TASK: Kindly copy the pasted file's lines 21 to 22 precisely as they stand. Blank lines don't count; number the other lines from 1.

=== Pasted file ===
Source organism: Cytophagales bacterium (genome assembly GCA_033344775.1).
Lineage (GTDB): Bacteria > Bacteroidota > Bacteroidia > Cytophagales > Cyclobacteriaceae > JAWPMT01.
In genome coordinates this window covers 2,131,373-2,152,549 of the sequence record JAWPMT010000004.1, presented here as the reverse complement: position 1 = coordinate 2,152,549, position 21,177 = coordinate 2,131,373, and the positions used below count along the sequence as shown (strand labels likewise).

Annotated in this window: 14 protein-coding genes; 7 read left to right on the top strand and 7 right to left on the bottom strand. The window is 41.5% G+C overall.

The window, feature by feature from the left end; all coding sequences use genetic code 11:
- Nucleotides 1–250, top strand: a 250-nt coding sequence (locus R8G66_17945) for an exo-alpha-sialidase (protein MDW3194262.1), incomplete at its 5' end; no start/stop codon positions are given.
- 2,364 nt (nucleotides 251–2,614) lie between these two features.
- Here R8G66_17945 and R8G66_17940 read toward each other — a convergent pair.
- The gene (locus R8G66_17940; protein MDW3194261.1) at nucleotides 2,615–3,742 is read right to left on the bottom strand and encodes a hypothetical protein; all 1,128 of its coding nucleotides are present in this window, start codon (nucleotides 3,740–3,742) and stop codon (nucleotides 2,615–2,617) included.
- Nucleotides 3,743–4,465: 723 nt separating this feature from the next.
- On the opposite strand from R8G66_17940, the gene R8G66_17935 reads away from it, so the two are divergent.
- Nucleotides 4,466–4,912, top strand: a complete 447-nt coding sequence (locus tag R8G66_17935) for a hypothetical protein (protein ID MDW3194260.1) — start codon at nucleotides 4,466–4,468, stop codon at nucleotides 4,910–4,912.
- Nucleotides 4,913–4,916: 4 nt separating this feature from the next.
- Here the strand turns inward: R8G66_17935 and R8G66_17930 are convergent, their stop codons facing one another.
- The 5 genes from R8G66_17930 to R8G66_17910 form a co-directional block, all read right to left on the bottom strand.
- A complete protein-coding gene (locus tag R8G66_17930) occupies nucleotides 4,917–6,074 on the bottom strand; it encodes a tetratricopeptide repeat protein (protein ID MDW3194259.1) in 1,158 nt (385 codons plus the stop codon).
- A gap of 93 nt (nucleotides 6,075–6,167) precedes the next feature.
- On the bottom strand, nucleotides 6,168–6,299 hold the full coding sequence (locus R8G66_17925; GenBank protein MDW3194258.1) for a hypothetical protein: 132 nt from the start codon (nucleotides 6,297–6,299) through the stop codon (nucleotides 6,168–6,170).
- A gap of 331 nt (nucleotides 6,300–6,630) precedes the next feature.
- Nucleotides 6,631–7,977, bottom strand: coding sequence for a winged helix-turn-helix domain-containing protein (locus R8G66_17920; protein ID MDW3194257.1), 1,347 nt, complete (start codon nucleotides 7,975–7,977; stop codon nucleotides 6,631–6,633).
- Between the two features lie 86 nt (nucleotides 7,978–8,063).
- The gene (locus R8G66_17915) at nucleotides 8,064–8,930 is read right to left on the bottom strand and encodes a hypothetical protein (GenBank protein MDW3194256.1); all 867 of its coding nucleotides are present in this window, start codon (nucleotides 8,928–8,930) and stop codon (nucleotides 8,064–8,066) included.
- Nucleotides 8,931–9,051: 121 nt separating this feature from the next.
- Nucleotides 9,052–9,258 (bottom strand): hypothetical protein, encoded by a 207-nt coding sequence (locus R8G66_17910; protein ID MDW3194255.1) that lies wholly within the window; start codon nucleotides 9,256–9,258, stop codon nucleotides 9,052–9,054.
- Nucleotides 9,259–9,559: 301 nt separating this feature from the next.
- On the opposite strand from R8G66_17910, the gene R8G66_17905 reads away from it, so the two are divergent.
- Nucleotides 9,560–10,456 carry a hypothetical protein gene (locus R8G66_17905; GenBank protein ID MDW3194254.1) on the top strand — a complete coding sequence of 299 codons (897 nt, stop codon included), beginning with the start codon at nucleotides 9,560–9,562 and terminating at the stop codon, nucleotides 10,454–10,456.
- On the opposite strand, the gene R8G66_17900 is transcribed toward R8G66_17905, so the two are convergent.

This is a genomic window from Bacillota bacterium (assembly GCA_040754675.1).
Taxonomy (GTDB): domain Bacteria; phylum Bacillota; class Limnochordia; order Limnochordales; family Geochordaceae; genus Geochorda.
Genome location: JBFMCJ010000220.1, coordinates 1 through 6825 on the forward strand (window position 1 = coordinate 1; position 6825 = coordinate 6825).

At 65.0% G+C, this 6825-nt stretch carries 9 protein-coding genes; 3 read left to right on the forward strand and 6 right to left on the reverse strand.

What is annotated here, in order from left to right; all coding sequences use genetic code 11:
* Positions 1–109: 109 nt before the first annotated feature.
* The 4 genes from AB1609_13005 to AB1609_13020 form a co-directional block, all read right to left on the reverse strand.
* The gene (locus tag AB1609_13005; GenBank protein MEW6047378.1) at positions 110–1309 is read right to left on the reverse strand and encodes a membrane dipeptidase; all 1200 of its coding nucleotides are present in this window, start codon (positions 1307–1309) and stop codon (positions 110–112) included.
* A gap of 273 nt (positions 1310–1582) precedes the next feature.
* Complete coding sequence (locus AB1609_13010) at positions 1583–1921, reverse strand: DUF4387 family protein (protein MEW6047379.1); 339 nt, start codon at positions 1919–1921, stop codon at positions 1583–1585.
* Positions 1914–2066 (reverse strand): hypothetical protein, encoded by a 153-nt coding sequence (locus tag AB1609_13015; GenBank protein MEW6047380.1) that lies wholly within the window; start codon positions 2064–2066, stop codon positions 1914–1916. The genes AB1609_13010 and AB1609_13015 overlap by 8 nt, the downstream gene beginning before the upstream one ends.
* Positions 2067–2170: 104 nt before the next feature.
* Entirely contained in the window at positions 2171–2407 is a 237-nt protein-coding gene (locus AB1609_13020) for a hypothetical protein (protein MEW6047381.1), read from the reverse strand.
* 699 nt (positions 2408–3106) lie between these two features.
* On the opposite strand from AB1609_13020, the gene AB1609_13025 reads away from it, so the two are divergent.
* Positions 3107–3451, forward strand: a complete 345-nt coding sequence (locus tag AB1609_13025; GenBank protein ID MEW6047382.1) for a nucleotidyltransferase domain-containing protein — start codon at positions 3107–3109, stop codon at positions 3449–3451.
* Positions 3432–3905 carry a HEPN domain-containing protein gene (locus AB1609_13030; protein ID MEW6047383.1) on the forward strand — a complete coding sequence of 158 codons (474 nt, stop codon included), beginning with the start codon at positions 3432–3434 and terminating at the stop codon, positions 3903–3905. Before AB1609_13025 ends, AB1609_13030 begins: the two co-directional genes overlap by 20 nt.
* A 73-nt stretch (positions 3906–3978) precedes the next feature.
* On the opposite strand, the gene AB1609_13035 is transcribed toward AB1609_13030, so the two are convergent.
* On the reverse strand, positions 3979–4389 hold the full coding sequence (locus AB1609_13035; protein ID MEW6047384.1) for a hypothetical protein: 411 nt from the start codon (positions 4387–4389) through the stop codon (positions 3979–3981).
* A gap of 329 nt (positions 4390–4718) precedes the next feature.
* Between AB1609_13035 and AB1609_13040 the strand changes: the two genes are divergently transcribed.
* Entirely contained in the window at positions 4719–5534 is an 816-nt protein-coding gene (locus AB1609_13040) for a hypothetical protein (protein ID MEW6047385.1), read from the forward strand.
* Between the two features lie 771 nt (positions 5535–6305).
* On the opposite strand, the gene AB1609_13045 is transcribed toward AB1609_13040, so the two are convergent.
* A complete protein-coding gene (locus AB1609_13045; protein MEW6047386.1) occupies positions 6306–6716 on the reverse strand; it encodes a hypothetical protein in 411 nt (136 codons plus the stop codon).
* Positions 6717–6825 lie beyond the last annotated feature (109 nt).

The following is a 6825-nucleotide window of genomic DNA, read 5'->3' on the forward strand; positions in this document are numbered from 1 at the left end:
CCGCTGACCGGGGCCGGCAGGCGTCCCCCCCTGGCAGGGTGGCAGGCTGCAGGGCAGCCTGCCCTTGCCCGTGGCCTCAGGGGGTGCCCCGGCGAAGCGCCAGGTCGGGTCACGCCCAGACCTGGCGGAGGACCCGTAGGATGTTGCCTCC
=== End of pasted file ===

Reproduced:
- Between the two features lie 86 nt (nucleotides 7,978–8,063).
- The gene (locus R8G66_17915) at nucleotides 8,064–8,930 is read right to left on the bottom strand and encodes a hypothetical protein (GenBank protein MDW3194256.1); all 867 of its coding nucleotides are present in this window, start codon (nucleotides 8,928–8,930) and stop codon (nucleotides 8,064–8,066) included.